New Head Start program awaits federal grant Teachers would visit children's homes

May 19, 1993|By Anne Haddad | Anne Haddad,Staff Writer

A new home-based program that will extend Head Start t 3-year-olds could start in January, said Patricia Amass, who coordinates federal and state grants for Carroll County schools.

Ms. Amass said she had hoped the $60,000 federal grant would arrive in time for the program to be offered in September, but Head Start officials have indicated it will come later.

Once she establishes a starting date, the schools will advertise the program to find 16 children in the Westminster area whose families have incomes low enough to qualify. For example, a family of three must have an income of no more than $13,680.

The children and parents will get together once a week, but the teacher also will go to each of their homes for 90 minutes a week to work with parent and child.

"The teacher will help the parents develop language skills with the children using things in their natural home environment," Ms. Amass said.

"He or she will also stress nutrition and health. They might actually do little projects with the parents where they cook something to show the parents how the child can participate and how the parent can talk through the process to build vocabulary," Ms. Amass said.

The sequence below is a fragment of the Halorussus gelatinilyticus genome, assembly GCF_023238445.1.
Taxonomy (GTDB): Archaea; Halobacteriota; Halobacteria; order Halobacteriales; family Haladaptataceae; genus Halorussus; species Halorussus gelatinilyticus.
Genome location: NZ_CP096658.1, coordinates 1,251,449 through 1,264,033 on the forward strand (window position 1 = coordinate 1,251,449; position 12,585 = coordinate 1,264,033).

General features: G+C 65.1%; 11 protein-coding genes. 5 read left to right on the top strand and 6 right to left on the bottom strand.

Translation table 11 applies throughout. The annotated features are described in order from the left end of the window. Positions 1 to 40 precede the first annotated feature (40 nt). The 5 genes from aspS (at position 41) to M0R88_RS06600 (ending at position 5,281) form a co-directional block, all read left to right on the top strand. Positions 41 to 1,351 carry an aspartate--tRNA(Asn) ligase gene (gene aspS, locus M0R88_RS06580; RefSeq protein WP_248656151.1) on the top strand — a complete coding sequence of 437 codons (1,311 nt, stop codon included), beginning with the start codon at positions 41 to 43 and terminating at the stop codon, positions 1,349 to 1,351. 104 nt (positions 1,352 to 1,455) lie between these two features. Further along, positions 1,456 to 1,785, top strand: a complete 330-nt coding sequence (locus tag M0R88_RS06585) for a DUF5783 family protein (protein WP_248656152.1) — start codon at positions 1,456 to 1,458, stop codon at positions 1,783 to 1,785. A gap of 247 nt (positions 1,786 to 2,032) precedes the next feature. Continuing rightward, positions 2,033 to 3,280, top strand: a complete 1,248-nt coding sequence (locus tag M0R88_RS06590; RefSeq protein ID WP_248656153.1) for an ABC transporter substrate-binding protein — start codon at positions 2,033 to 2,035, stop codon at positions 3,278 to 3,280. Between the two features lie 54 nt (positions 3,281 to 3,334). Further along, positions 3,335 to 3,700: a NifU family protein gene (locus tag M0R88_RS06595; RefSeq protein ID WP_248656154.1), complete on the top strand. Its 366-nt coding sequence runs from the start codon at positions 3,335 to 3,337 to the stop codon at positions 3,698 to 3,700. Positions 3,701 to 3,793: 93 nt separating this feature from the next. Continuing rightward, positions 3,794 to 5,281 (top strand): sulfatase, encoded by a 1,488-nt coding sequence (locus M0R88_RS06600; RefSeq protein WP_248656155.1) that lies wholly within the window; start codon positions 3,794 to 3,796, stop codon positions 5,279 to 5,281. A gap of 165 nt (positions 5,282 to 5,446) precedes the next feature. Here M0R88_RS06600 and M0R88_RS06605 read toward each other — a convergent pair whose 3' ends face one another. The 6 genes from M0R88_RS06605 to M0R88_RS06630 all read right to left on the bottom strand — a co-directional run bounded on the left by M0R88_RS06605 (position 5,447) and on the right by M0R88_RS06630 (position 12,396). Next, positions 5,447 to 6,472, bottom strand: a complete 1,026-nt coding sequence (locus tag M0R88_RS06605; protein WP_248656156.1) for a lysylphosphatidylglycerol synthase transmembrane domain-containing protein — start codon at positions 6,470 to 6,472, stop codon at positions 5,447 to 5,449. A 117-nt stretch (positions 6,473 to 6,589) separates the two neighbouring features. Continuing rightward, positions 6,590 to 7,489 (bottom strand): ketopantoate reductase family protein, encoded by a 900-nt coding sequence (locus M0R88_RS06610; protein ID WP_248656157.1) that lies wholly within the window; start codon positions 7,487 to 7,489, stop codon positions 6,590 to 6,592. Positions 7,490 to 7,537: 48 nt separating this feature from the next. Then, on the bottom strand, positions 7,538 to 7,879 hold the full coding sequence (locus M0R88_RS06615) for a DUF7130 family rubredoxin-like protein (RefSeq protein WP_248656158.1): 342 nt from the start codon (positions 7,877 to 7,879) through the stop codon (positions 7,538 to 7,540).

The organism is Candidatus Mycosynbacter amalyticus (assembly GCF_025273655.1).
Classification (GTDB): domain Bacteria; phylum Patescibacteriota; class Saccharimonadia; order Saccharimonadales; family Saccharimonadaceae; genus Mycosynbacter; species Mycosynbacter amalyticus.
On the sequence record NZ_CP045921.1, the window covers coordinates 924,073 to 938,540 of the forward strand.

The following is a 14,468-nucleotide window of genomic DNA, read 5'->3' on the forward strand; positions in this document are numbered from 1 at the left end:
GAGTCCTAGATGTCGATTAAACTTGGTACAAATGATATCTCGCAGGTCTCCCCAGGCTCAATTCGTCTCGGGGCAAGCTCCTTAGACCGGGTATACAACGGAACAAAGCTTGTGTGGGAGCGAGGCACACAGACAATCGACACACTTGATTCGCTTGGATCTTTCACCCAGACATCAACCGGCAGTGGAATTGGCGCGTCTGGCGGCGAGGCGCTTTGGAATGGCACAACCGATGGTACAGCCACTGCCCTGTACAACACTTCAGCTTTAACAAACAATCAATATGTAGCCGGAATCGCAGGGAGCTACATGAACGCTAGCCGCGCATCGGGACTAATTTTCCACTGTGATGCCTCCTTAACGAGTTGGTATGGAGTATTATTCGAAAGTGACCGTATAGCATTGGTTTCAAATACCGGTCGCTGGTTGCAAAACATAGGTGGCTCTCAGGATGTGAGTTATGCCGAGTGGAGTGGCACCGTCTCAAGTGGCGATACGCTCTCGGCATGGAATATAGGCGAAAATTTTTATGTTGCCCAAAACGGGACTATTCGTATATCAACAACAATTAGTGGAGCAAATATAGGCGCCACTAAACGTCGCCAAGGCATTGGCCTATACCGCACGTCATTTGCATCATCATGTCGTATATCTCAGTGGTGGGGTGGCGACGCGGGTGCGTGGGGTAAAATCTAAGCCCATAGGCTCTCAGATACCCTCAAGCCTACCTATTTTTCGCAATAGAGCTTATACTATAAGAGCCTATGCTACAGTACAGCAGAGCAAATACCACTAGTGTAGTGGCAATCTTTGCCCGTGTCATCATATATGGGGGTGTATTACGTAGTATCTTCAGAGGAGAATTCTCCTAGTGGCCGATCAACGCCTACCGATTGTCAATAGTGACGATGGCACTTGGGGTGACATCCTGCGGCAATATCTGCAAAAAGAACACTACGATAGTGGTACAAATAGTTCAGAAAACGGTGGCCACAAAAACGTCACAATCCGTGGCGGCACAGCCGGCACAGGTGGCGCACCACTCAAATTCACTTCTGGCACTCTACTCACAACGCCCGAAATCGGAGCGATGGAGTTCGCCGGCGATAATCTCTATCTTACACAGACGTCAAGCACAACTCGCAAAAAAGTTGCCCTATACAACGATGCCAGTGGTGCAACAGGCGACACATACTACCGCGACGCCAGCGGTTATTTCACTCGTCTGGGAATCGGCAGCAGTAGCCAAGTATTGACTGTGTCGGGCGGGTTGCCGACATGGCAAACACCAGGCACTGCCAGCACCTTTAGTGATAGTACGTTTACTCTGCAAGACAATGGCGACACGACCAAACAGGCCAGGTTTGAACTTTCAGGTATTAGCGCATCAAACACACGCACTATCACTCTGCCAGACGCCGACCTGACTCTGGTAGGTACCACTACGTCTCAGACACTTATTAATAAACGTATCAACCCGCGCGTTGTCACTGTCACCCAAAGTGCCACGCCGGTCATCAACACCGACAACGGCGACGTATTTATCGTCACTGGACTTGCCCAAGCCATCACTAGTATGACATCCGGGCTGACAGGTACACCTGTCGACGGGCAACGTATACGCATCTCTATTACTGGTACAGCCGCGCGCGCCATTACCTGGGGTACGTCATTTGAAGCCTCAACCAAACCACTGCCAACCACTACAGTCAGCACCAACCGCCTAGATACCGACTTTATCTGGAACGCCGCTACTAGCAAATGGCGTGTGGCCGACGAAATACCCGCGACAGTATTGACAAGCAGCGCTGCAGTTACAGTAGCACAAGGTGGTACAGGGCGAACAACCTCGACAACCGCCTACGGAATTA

The weekly social gatherings for parents and children will be at William Winchester Elementary School. The parents and children will participate in some activities together.

Also, children will have a chance to play together while parents attend training on how to help their children succeed in school, Ms. Amass said.

She said the school system applied for the grant because, "We feel for some children, one year [of Head Start] is not enough. If we start working with them earlier, and the parents get involved earlier, we would have a better chance of success."

Also, the county has no services for 3-year-old children who need help with development but who don't qualify for special education, she said.

Many of those children go through the Infant and Toddler Program operated by the Carroll County Health Department with other agencies.

But that program serves them only until they are 3 years old, and Head Start classes won't take them until they turn 4.

Head Start is designed to help low-income children prepare for kindergarten. The children attend school every day, and parents become involved and attend training on helping their children.

In Carroll County, Head Start programs are at Winchester, Robert Moton, Taneytown, Piney Ridge and Elmer Wolfe

elementary schools. A total of 128 children attend the classes.

The money comes from a $291,000 federal grant, a $60,000 state grant and local contributions of space, employee benefits and administration.

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